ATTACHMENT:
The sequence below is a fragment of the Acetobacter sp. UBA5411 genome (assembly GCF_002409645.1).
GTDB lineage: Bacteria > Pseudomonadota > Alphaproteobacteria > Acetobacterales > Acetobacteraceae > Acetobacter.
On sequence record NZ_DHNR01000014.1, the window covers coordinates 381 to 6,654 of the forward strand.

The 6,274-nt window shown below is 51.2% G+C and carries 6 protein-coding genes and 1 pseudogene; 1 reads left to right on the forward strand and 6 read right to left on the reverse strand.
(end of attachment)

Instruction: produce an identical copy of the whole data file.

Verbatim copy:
The sequence below is a fragment of the Acetobacter sp. UBA5411 genome (assembly GCF_002409645.1).
GTDB lineage: Bacteria > Pseudomonadota > Alphaproteobacteria > Acetobacterales > Acetobacteraceae > Acetobacter.
On sequence record NZ_DHNR01000014.1, the window covers coordinates 381 to 6,654 of the forward strand.

The 6,274-nt window shown below is 51.2% G+C and carries 6 protein-coding genes and 1 pseudogene; 1 reads left to right on the forward strand and 6 read right to left on the reverse strand.